TIME Diet/Nutrition

Mexico’s Sugary Drink Tax is Working, Study Suggests

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A new study looks at the effects of Mexico's soda tax one year later

A 10% tax increase on sugary beverages in Mexico may be positively impacting buying behavior, according to a new study.

In January 2014, Mexico implemented an excise tax of 1 peso per liter for sugar-sweetened beverages as a way to cut down on the country’s growing obesity epidemic. Similar strategies have been debated in the U.S. as well, and Berkeley, California added a tax to sugar-sweetened beverages in March 2015. Still, there’s little research on the effects of taxes for beverages, like soda, over time. Now, a new report published in the journal The BMJ reports that one year after implementation, sales of sugar-sweetened beverages have dropped in Mexico, which could be early evidence of a positive impact.

The researchers reported an average 6% decline in purchases of sugar-sweetened beverages and a 4% average increase in untaxed beverages over 2014, compared to what would have been expected if the tax was not in place. The decline in sugary drink purchases grew over time, reaching a 12% drop in December 2014.

MORE: Here’s Who Drinks the Most Sugary Beverages In the World

To reach these numbers, the study authors looked at data on beverage purchases in Mexico from January 2012 to December 2014 (before and after the tax was put into place). During 2014, they reported that the average person bought around four fewer liters of taxed beverages. Overall, the decline in purchasing was most significant among low socioeconomic households.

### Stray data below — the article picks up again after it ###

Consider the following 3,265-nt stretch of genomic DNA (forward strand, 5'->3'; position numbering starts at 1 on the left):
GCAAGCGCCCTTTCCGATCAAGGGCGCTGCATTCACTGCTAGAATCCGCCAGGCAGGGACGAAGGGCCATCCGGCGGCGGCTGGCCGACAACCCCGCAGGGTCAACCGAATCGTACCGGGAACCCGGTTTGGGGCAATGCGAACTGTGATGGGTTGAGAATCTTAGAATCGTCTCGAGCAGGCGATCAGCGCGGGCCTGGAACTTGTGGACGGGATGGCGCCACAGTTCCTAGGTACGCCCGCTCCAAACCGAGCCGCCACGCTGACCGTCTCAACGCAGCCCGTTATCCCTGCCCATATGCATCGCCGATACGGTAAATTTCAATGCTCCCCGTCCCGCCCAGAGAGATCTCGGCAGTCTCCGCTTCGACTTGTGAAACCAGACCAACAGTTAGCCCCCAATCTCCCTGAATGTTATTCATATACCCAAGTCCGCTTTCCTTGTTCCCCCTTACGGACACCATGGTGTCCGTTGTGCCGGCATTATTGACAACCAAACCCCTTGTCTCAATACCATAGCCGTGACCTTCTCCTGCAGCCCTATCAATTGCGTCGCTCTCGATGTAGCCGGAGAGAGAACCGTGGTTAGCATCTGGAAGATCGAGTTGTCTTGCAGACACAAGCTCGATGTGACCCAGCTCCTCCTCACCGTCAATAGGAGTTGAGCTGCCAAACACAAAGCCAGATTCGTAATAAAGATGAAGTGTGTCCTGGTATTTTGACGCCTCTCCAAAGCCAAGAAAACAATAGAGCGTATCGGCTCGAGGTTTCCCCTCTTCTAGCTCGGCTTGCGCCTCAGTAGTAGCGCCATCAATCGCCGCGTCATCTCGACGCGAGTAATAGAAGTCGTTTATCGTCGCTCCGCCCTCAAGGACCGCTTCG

MORE: How Soda Affects Kids’ Cholesterol Levels

The study authors say it’s too early to determine for certain whether the tax is really working. The study is observational and cannot prove causality, and other factors, like health campaigns about sugary beverages and economic changes, were also happening simultaneously.

In a corresponding editorial, Franco Sassi, a senior health economist at the Organisation for Economic Co-operation and Development in Paris, writes that “taxes can be part of a public health strategy—and Mexico’s is a great example for other countries—but they cannot be viewed as a magic bullet in the fight against obesity.” He adds that more research is needed to understand how taxes can play a role, and that complementary policies like health education are also needed for a comprehensive anti-obesity initiative.

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